Reel Matt

This blog started as my movie marathon — watching a movie a day for a whole year — and has continued as a place for me to write reviews about movies, TV, and various other items.



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The Equalizer

Film #478


A man believes he has put his mysterious past behind him and has dedicated himself to beginning a new, quiet life. But when he meets a young girl under the control of ultra-violent Russian gangsters, he can’t stand idly by - he has to help her. 

Year 3, Film #28

THE GOOD: At the end of the film I had a thought that may seem kind of strange, but the more I think about it, it turns out to be quite apt. The Equalizer is like an adult version of Home Alone with violence, bigger stakes, and thought-provoking questions. In other words, remove most of the comedic parts, make Home Alone R-rated, and slap on some poetic musings, and you get The Equalizer.  

Set in Boston (woo! — there was a big audience reaction to the opening shot when you see the Boston skyline, as to be expected from a Boston audience), the film follows Robert McCall (Denzel Washington) in his late-night escapades of justice. All you need to know is that McCall is a badass; we don’t really know how or why, just that he’s lived a life full of combat and violence. 

Much of the film is hidden in secrecy and an ominous foreboding of things to come. Until about twenty or thirty minutes (possibly even longer) into the film all we get is character development. It’s very slow moving as we begin to learn who McCall is. He’s very meticulous and methodical. He has a routine that he follows everyday including very carefully wrapping up a tea bag in a napkin and taking it to a favorite diner at 2:00 in the morning along with a book to read. 

One of the only other things we know about McCall is that he’s very friendly. He befriends Teri/Alaina (Chloë Grace Moretz) at the diner and a lovable guy named Ralphie (Johnny Skourtis) at work — an off-brand Home Depot. But even in the beginning where things are very slow moving, I never felt bored. Despite the slowness you can tell it’s building up to something. There’s a reason the film spends so long introducing these characters and that is to plant the idea although there is going to be wall-to-wall action, explosions, and chases coming up, they’re all going to serve a purpose, and that purpose is justice. 

In essence, that’s what makes The Equalizer so special. On the outside, this may seem like your typical, run-of-the-mill action film with a big star, and that may be true in some respects. You have the Russian mafia angle (which was also seen in the recent Let’s Be Cops) and themes of money and corruption that are so popular and rote in modern Hollywood fare. There’s the idea of sticking up for the little guy and protecting those who need help. Most of all, the film’s main theme of justice and doing what’s right is an idea seen in so many other films.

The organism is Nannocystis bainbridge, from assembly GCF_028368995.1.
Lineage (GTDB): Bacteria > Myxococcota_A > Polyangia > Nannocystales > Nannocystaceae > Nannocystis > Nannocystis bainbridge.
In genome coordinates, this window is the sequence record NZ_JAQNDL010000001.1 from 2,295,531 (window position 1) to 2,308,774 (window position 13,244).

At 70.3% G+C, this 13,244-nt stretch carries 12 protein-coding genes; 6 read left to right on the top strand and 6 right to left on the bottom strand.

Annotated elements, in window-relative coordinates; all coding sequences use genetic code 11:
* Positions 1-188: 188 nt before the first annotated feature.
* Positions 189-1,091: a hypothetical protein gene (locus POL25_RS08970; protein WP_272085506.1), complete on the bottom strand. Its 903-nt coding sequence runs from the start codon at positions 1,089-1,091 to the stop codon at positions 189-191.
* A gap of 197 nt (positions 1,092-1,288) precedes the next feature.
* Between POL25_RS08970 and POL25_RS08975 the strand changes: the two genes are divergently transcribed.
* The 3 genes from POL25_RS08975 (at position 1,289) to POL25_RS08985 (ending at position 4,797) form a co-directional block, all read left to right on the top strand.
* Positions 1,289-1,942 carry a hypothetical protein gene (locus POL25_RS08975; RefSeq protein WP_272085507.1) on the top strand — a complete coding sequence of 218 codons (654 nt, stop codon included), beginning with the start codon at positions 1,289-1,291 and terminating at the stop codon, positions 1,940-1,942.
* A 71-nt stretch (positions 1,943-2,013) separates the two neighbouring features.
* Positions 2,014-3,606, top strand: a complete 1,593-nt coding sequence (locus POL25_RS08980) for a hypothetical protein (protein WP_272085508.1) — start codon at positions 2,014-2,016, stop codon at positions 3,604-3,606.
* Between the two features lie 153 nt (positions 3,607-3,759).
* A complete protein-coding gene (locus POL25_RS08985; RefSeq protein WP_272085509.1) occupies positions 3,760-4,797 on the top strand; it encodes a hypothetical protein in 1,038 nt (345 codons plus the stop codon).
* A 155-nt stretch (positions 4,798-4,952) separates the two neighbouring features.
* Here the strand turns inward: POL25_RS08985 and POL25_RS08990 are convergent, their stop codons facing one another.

But The Equalizer stands above all that. It takes ideas that we’ve all seen before and makes them its own. It strings you along during the quieter moments, priming you for what’s to come, and when the big moments do come, you’re yanked forward in your seat with bated breath to see how it ends. And the final scene will bring forth all the excitement and wonderment you remember when Kevin laid his booby traps in Home Alone mixed with a sense of gore and discomfort of home appliances and power tools entering human flesh. It’s an interesting mix of entertainment sources that will leave you feeling like you just got off a roller coaster: heart pumping, hair blown back, and a smile plastered across your face due to the sheer thrills and suspense you just experienced. 

THE TAKEAWAY: Despite some familiarity and feeling like this is just another action film, The Equalizer defies all expectations and blows you away with it’s unique, and mysterious, take on the very popular, and often very unoriginal, action genre. You may be left with questions at the end, but the film paints a very clear picture, and one that’s a pleasure to watch. 

The Equalizer opens in theaters tomorrow, Friday, September 26, 2014. 

THE RATING: 5 out of 5